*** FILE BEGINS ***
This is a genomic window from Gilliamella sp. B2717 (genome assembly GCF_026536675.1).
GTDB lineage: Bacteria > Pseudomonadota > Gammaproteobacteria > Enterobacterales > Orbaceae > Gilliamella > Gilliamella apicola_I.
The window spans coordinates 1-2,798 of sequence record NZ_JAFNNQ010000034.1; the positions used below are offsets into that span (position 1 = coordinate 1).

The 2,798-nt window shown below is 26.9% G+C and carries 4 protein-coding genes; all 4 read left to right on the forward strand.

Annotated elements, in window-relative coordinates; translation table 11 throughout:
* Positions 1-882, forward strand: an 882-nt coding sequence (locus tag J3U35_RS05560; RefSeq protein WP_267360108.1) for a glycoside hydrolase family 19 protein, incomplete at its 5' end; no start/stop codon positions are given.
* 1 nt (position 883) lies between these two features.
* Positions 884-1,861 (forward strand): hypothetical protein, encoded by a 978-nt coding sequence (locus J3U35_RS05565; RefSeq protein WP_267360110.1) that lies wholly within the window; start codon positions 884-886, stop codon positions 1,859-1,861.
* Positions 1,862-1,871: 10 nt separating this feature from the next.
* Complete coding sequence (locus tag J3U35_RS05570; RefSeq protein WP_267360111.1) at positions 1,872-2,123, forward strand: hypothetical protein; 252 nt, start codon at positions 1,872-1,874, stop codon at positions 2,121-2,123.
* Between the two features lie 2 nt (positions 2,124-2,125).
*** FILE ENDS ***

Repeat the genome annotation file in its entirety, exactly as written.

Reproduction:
This is a genomic window from Gilliamella sp. B2717 (genome assembly GCF_026536675.1).
GTDB lineage: Bacteria > Pseudomonadota > Gammaproteobacteria > Enterobacterales > Orbaceae > Gilliamella > Gilliamella apicola_I.
The window spans coordinates 1-2,798 of sequence record NZ_JAFNNQ010000034.1; the positions used below are offsets into that span (position 1 = coordinate 1).

The 2,798-nt window shown below is 26.9% G+C and carries 4 protein-coding genes; all 4 read left to right on the forward strand.

Annotated elements, in window-relative coordinates; translation table 11 throughout:
* Positions 1-882, forward strand: an 882-nt coding sequence (locus tag J3U35_RS05560; RefSeq protein WP_267360108.1) for a glycoside hydrolase family 19 protein, incomplete at its 5' end; no start/stop codon positions are given.
* 1 nt (position 883) lies between these two features.
* Positions 884-1,861 (forward strand): hypothetical protein, encoded by a 978-nt coding sequence (locus J3U35_RS05565; RefSeq protein WP_267360110.1) that lies wholly within the window; start codon positions 884-886, stop codon positions 1,859-1,861.
* Positions 1,862-1,871: 10 nt separating this feature from the next.
* Complete coding sequence (locus tag J3U35_RS05570; RefSeq protein WP_267360111.1) at positions 1,872-2,123, forward strand: hypothetical protein; 252 nt, start codon at positions 1,872-1,874, stop codon at positions 2,121-2,123.
* Between the two features lie 2 nt (positions 2,124-2,125).